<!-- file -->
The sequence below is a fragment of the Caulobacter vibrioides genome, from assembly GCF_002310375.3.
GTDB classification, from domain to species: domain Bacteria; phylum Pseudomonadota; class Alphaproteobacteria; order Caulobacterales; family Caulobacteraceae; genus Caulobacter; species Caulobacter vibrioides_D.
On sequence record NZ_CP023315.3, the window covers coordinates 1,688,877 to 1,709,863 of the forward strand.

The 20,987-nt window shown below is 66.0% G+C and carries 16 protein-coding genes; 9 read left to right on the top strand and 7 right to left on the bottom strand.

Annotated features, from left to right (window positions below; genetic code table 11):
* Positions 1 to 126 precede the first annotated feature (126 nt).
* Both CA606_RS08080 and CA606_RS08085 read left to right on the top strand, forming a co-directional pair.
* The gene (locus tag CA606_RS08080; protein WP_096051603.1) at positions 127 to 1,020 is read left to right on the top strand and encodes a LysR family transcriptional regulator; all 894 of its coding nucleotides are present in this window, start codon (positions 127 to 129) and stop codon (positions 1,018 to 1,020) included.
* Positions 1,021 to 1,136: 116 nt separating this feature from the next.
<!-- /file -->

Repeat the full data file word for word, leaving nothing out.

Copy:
The sequence below is a fragment of the Caulobacter vibrioides genome, from assembly GCF_002310375.3.
GTDB classification, from domain to species: domain Bacteria; phylum Pseudomonadota; class Alphaproteobacteria; order Caulobacterales; family Caulobacteraceae; genus Caulobacter; species Caulobacter vibrioides_D.
On sequence record NZ_CP023315.3, the window covers coordinates 1,688,877 to 1,709,863 of the forward strand.

The 20,987-nt window shown below is 66.0% G+C and carries 16 protein-coding genes; 9 read left to right on the top strand and 7 right to left on the bottom strand.

Annotated features, from left to right (window positions below; genetic code table 11):
* Positions 1 to 126 precede the first annotated feature (126 nt).
* Both CA606_RS08080 and CA606_RS08085 read left to right on the top strand, forming a co-directional pair.
* The gene (locus tag CA606_RS08080; protein WP_096051603.1) at positions 127 to 1,020 is read left to right on the top strand and encodes a LysR family transcriptional regulator; all 894 of its coding nucleotides are present in this window, start codon (positions 127 to 129) and stop codon (positions 1,018 to 1,020) included.
* Positions 1,021 to 1,136: 116 nt separating this feature from the next.